Archive for July 5th, 2010

Extra, Extra, How About Them Semi-Finals Eh?

Shurely Shome Mishtake…

Hmmm. So when I initially looked at the semis and said. “I see these being Uruguay vs Engerland and Brazil vs Portugal,” I was obviously not taking into account the awesome predictive skills of Paul the Octopus and his reality twisting powers.  Given I’ve only been watching football since I was six, it’s somehow inevitable that a cephalopod with no understanding of the game, but a clear knowledge of which flag belongs to Germany, should be able to outwit me in the prediction stakes.

Still one out of four isn’t catastrophic eh? Even if it does belong to the Cheating C**t Urugs. Who, it seems, have either discovered the irony thing or have completely misinterpreted the whole Hand of God thing from 1986, thinking that it was somehow good that Maradona should so cheapen himself as to cheat a goal in the same match he scored the Goal of The Century. I find it risible that Dirty Suarez (for that is his real name) should receive exactly the same punishment as craphat Harry Kewell for effectively deliberately cheating his team to a World Cup semi-final. However, as Laurent Blanc, the soon to be unfortunate manager of the World Cup power formally known as France and now known as Failure, discovered, deliberate cheating at the World Cup is alive and well. Let’s hope that Dirty Suarez and his hideous team get the same comeuppance as Croatia got.

Meanwhile the Dutch still haven’t built up a significant head of steam. As far as I can recall, they’ve played approximately one ‘last 15 minutes’ of a game with anything like the authority I expect from a semi-finalist (during their initial match against Denmark), and made approximately one dangerous cross into the box (against Brazil), but these appears to have been aberrations. They do seem to have raised their game to the extent that Robben has replaced the shockingly slow and tedious Van der Vaart in their starting line up, but that was presumably their game plan all along.

I see this as being an awesomely tedious match. The Cheating Urugs have, despite everything, a very solid defence, which has only conceded two goals albeit both at the sharper end of the tournament, while the Dutch have done the absolute minimum necessary to win all their matches without ever looking like a seriously dangerous team. I would hope that the Dutch win and ideally start to play the kind of football they’re capable of when Elia is on the pitch. And if they can stuff the Cheating Urugs, say, 5 – 0, that would be a nice bonus. But I’m not holding my breath.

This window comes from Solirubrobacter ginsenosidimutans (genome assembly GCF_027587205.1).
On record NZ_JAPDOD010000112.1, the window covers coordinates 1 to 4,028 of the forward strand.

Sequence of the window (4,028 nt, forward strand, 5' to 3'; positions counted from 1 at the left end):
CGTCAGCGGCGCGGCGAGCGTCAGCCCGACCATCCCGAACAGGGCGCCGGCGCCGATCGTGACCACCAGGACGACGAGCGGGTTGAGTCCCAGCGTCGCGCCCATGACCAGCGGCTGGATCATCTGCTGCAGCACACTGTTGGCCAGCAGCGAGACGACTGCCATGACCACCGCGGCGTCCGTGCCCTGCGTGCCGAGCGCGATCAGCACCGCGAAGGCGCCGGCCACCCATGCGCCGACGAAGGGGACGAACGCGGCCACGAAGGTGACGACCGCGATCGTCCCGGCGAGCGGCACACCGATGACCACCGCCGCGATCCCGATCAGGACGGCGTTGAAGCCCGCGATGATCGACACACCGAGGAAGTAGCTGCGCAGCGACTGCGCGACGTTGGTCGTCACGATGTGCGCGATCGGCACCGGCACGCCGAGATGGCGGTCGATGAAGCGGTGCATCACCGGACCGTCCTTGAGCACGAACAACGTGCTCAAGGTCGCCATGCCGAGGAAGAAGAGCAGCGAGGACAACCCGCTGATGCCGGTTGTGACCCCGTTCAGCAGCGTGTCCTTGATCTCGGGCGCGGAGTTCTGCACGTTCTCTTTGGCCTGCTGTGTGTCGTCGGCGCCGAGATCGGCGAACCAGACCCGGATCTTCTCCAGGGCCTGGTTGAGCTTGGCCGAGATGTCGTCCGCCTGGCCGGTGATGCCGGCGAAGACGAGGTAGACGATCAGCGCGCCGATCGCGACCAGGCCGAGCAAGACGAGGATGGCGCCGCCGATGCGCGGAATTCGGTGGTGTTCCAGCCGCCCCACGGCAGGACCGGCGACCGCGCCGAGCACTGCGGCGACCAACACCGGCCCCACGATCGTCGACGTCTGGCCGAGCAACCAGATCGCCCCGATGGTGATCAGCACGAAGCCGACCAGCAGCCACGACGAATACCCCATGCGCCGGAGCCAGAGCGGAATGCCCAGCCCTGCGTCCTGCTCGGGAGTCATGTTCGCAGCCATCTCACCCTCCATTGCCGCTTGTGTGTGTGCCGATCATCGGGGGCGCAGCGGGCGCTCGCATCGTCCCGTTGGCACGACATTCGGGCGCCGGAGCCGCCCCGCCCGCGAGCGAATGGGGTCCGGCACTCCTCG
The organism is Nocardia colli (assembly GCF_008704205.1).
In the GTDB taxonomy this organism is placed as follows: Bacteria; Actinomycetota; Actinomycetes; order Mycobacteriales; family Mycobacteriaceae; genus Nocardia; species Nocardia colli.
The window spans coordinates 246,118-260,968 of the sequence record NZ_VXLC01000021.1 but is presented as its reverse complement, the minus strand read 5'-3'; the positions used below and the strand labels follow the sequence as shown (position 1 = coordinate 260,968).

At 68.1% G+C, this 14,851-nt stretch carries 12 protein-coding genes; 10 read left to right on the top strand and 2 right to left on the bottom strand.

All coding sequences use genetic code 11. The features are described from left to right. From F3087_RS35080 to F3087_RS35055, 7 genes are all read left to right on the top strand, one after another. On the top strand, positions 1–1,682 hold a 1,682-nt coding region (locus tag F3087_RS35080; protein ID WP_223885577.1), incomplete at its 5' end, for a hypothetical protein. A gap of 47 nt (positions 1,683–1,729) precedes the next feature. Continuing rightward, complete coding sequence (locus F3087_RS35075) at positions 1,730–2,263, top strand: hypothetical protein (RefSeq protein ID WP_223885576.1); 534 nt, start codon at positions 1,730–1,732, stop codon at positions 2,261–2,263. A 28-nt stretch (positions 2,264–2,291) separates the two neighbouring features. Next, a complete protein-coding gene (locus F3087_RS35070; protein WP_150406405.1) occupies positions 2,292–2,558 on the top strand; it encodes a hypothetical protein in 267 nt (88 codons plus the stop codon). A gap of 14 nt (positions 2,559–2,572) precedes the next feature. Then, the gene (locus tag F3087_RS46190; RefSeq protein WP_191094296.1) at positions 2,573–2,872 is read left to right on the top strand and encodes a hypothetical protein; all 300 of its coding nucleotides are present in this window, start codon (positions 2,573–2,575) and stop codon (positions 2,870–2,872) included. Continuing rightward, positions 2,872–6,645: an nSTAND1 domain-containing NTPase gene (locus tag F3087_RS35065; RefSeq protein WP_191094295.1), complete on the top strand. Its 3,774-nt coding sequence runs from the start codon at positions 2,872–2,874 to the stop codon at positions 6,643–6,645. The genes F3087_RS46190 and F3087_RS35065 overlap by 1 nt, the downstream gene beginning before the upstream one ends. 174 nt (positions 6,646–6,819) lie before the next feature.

As for the Spanish, they really are painful. They still can’t decide whether Tippa Takki or slothful wingplay is the way forward for football (I think the answer is neither if you can’t do it incisively). And it’s clear that in their panic they have resorted to the strategy of ‘Give It To Villa’. For a team that came into the competition with so much hype and expectation, they constantly find new ways of disheartening us all. Still they did show moments in the last game, which they clearly should have lost, when Iniesta was on the ball and Fabregas was on the pitch, where they did look almost interesting. However, their fundamental problem is that if you neutralise Villa, you’ve effectively got Spain by the balls.

Which leaves just the Germans. Who would have thought it? The Germans. Who, like 2006, came into the tournament with a largely untried team, fronted by a largely untried coach (then Jurgen Klinsman, now the svelte uber-dresser Jochim Loew), and delivered the most exciting football of the tournament. Unlike pretty much every other team here, Germany has remembered that football isn’t about not losing, it’s not about just defending, it’s not about long, slow, tortuous attacking build up around the halfway line while your opponents place their banks of 4 in pretty rows. They’ve remembered that football is about swift devastating attacks, speed of motion, intelligence, aggression, pace and power. Their clinical demolitions first of the spastically useless Engerland and subsequently Argentina, have been compelling viewing and the only matches I’ve kept on my recorder from the entire World Cup.

More than any other coach at the World Cup, Loew has revealed that he has game plans. And tactics. And I suspect that he’s intelligent enough to see where the threat from Spain comes from. And with German captain Lahm the player who will spend most time facing Villa, I can see them putting the Spanish to bed quite easily.  Not as easily perhaps as their previous two matches, where both Engerland and Argentina left their back doors open all game like deluded trusting people living in the country, but relatively easily nonetheless. Still here possibly more than the other semi-final, the first goal will be critical. If Spain get it, they have the power to shut the game down completely. If Germany get it, then Spain will have to come out of their shell and go for it. I see Spain dropping Torres, who has been wretched, and playing Fabregas and, possibly, their big striker Llorente in a more threatening formation. Otherwise this, too will be dull.

The semi-finals in 2006 produced by far the best games of the tournament, with all four teams going all out to win the matches. At some point in both of these semis, the teams are going to realise that they have to actually win these games rather than simply not lose them. It really is Fergie’s Squeaky Bum Time and, for most of the players in either semi, the only chance they’ll get to reach a World Cup Final. Who will discover their cohones? So far only the Germans have consistently shown they want to win matches, so by my reckoning, if not Paul the fucking Octopus’ (who should be dealt with like that Octopus at the start of Oldboy), it’s Germany’s to lose.